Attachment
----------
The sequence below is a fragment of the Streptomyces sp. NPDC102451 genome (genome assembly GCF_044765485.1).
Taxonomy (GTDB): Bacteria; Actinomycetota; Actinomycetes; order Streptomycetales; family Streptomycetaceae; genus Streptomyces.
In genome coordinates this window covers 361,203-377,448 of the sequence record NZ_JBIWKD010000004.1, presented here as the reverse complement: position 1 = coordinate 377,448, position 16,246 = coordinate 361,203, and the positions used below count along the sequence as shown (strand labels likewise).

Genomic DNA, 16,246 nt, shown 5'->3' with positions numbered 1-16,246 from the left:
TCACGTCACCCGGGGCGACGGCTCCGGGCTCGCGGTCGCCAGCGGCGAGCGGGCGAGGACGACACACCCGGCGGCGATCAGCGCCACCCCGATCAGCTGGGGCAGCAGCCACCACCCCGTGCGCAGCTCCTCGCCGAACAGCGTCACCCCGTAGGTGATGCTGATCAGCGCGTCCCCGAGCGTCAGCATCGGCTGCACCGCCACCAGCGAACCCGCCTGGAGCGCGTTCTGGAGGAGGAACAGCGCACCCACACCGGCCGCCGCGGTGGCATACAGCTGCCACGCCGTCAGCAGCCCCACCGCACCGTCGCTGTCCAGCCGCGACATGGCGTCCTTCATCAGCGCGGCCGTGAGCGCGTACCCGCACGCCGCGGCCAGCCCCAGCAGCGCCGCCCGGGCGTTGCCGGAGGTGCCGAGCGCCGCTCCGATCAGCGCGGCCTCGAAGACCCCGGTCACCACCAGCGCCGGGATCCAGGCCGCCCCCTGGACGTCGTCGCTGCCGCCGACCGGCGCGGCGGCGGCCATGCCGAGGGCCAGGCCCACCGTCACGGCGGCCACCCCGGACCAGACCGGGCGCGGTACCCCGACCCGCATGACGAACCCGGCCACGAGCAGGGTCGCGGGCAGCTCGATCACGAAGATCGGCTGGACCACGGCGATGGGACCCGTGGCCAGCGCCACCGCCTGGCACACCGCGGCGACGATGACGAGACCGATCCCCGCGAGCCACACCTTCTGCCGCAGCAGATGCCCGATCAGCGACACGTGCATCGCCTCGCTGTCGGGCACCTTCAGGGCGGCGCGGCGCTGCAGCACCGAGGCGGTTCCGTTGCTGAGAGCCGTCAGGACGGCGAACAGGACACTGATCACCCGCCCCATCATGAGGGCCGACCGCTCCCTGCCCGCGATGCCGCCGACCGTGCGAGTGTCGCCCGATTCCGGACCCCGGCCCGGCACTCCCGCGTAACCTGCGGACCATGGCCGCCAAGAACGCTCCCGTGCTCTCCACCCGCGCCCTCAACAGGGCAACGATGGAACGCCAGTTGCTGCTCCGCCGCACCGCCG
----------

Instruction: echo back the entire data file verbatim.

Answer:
The sequence below is a fragment of the Streptomyces sp. NPDC102451 genome (genome assembly GCF_044765485.1).
Taxonomy (GTDB): Bacteria; Actinomycetota; Actinomycetes; order Streptomycetales; family Streptomycetaceae; genus Streptomyces.
In genome coordinates this window covers 361,203-377,448 of the sequence record NZ_JBIWKD010000004.1, presented here as the reverse complement: position 1 = coordinate 377,448, position 16,246 = coordinate 361,203, and the positions used below count along the sequence as shown (strand labels likewise).

Genomic DNA, 16,246 nt, shown 5'->3' with positions numbered 1-16,246 from the left:
TCACGTCACCCGGGGCGACGGCTCCGGGCTCGCGGTCGCCAGCGGCGAGCGGGCGAGGACGACACACCCGGCGGCGATCAGCGCCACCCCGATCAGCTGGGGCAGCAGCCACCACCCCGTGCGCAGCTCCTCGCCGAACAGCGTCACCCCGTAGGTGATGCTGATCAGCGCGTCCCCGAGCGTCAGCATCGGCTGCACCGCCACCAGCGAACCCGCCTGGAGCGCGTTCTGGAGGAGGAACAGCGCACCCACACCGGCCGCCGCGGTGGCATACAGCTGCCACGCCGTCAGCAGCCCCACCGCACCGTCGCTGTCCAGCCGCGACATGGCGTCCTTCATCAGCGCGGCCGTGAGCGCGTACCCGCACGCCGCGGCCAGCCCCAGCAGCGCCGCCCGGGCGTTGCCGGAGGTGCCGAGCGCCGCTCCGATCAGCGCGGCCTCGAAGACCCCGGTCACCACCAGCGCCGGGATCCAGGCCGCCCCCTGGACGTCGTCGCTGCCGCCGACCGGCGCGGCGGCGGCCATGCCGAGGGCCAGGCCCACCGTCACGGCGGCCACCCCGGACCAGACCGGGCGCGGTACCCCGACCCGCATGACGAACCCGGCCACGAGCAGGGTCGCGGGCAGCTCGATCACGAAGATCGGCTGGACCACGGCGATGGGACCCGTGGCCAGCGCCACCGCCTGGCACACCGCGGCGACGATGACGAGACCGATCCCCGCGAGCCACACCTTCTGCCGCAGCAGATGCCCGATCAGCGACACGTGCATCGCCTCGCTGTCGGGCACCTTCAGGGCGGCGCGGCGCTGCAGCACCGAGGCGGTTCCGTTGCTGAGAGCCGTCAGGACGGCGAACAGGACACTGATCACCCGCCCCATCATGAGGGCCGACCGCTCCCTGCCCGCGATGCCGCCGACCGTGCGAGTGTCGCCCGATTCCGGACCCCGGCCCGGCACTCCCGCGTAACCTGCGGACCATGGCCGCCAAGAACGCTCCCGTGCTCTCCACCCGCGCCCTCAACAGGGCAACGATGGAACGCCAGTTGCTGCTCCGCCGCACCGCCG